can cause serious pancreas problems, which may lead to death. Tell your doctor
right away if you have signs or symptoms of pancreatitis such as:
- stomach (abdomen) pain
- Allergic Reactions. Sometimes these allergic reactions can become severe and require treatment in a hospital. You should call your doctor right away if you develop a rash. Stop taking NORVIR and get medical help right away if you have any of the following symptoms of a severe allergic reaction:
- Changes in the electrical activity of your heart
called PR prolongation. PR prolongation can cause irregular heartbeats. Tell
your doctor right away if you have symptoms such as:
- feel faint or pass out
- abnormal heart beat
- Increase in cholesterol and triglyceride levels. Treatment with NORVIR may increase your blood levels of cholesterol and triglycerides. Your doctor should do blood tests before you start your treatment with NORVIR and regularly to check for an increase in your cholesterol and triglycerides levels.
- Diabetes and high blood sugar (hyperglycemia). Some people who take protease inhibitors including NORVIR can get high blood sugar, develop diabetes, or your diabetes can get worse. Tell your doctor if you notice an increase in thirst or urinate often while taking NORVIR.
- Changes in your immune system (Immune reconstitution syndrome) can happen when you start taking HIV medicines. Your immune system may get stronger and begin to fight infections that have been hidden in your body for a long time. Call your doctor right away if you start having new symptoms after starting your HIV medicine.
- Change in body fat. These changes can happen in people who take antiretroviral therapy. The changes may include an increase amount of fat in the upper back and neck (“buffalo hump”), breast, and around the back and stomach area. Loss of fat from the legs, arms, and face may also happen. The exact cause and long-term health effects of these conditions are not known.
- Increased bleeding for hemophiliacs. Some people with hemophilia have increased bleeding with protease inhibitors including NORVIR.
The most common side effects of NORVIR include:
- upper and lower stomach (abdomen) pain
- tingling feeling or numbness in hands or feet or around the lips
- feeling weak or tired
NORVIR liquid contains a large amount of alcohol. If a toddler or young child accidentally drinks more than the recommended dose of NORVIR, it could make him/her sick from too much alcohol. Contact your local poison control center or emergency room immediately if this happens.
Tell your doctor if you have any side effect that bothers you or that does not go away.
These are not all of the possible side effects of NORVIR. For more information, ask your doctor or pharmacist.
Call your doctor for medical advice about side effects. You may report side effects to FDA at 1-800-FDA-1088.
How should I store NORVIR?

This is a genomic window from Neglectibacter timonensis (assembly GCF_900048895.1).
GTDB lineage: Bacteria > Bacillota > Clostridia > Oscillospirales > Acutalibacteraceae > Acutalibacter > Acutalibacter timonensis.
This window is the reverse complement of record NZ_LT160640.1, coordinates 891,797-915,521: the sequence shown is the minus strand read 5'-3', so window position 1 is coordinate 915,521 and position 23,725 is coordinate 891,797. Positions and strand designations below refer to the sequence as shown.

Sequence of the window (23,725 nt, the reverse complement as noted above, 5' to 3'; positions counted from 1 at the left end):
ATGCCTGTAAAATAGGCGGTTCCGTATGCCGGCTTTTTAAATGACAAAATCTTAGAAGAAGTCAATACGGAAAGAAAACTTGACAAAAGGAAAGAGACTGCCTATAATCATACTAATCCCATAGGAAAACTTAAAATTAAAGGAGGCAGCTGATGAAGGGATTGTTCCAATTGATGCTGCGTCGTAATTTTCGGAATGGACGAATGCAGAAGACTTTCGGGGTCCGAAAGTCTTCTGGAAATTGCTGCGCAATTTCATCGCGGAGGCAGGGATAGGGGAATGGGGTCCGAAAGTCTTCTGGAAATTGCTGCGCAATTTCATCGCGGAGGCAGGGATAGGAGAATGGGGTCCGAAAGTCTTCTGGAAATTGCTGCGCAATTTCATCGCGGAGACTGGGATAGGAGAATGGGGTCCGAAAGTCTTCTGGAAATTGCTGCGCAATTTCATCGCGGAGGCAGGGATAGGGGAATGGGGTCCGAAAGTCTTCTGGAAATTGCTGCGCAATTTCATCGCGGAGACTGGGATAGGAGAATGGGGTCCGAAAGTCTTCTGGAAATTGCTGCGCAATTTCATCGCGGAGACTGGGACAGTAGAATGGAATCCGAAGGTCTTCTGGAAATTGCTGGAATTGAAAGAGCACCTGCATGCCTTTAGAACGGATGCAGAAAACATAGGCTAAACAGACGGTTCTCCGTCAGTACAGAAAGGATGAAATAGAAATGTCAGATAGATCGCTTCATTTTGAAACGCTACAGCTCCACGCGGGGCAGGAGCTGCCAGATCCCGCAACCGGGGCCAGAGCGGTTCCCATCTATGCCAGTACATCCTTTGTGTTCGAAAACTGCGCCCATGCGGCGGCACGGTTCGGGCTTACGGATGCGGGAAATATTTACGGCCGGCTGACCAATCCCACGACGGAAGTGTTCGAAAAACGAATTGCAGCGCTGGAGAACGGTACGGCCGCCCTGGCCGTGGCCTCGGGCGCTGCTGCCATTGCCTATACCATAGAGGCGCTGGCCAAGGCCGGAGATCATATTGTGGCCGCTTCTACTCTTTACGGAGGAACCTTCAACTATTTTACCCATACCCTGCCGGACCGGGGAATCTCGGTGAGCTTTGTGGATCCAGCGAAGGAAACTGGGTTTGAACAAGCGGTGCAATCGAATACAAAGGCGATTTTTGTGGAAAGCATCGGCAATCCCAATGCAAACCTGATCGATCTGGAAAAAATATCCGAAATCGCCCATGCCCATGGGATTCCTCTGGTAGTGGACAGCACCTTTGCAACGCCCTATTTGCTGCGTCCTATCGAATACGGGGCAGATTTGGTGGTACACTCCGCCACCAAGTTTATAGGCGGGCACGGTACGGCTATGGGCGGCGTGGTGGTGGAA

- Store NORVIR Oral Solution at room temperature between 68°F to 77°F (20°C to 25°C).
- Store NORVIR tablets below 30°C (86°F). Exposure to temperatures up to 50°C (122°F) for seven days permitted.
- Do not refrigerate NORVIR Oral Solution.
- Shake NORVIR Oral Solution well before each use.
- Keep NORVIR Oral Solution away from heat.
- Store NORVIR tablets and NORVIR oral solution in the original container given to you by the pharmacist.
- Exposure of NORVIR tablets to high humidity outside the original container for longer than 2 weeks is not recommended.
- Use NORVIR tablets and NORVIR Oral Solution by the expiration date on the bottle.
Keep NORVIR and all medicines out of the reach of children.
General information about NORVIR
Medicines are sometimes prescribed for purposes other than those listed in a Patient Information Leaflet. Do not use this medicine for a condition for which it was not prescribed. Do not share this medicine with other people.
This leaflet summarizes the most important information about NORVIR. If you would like more information, talk to your doctor. You can ask your doctor or pharmacist for information about NORVIR that is written for healthcare professionals.
For more information, call 1-800-633-9110.
What are the ingredients in NORVIR?
Active ingredient: ritonavir
NORVIR Tablet: copovidone, anhydrous dibasic calcium phosphate, sorbitan monolaurate, colloidal silicon dioxide, and sodium stearyl fumarate. The film coating contains: hypromellose, titanium dioxide, polyethylene glycol 400, hydroxypropyl cellulose, talc, polyethylene glycol 3350, colloidal silicon dioxide, and polysorbate 80.
NORVIR Oral Solution: ethanol, water, polyoxyl 35 castor oil, propylene glycol, anhydrous citric acid to adjust pH, saccharin sodium, peppermint oil, creamy caramel flavoring, and FD&C Yellow No. 6.
This Patient Information has been approved by the U.S. Food and Drug Administration.
Last reviewed on RxList: 11/22/2013
This monograph has been modified to include the generic and brand name in many instances.
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Report Problems to the Food and Drug Administration
You are encouraged to report negative side effects of prescription drugs to the FDA. Visit the FDA MedWatch website or call 1-800-FDA-1088.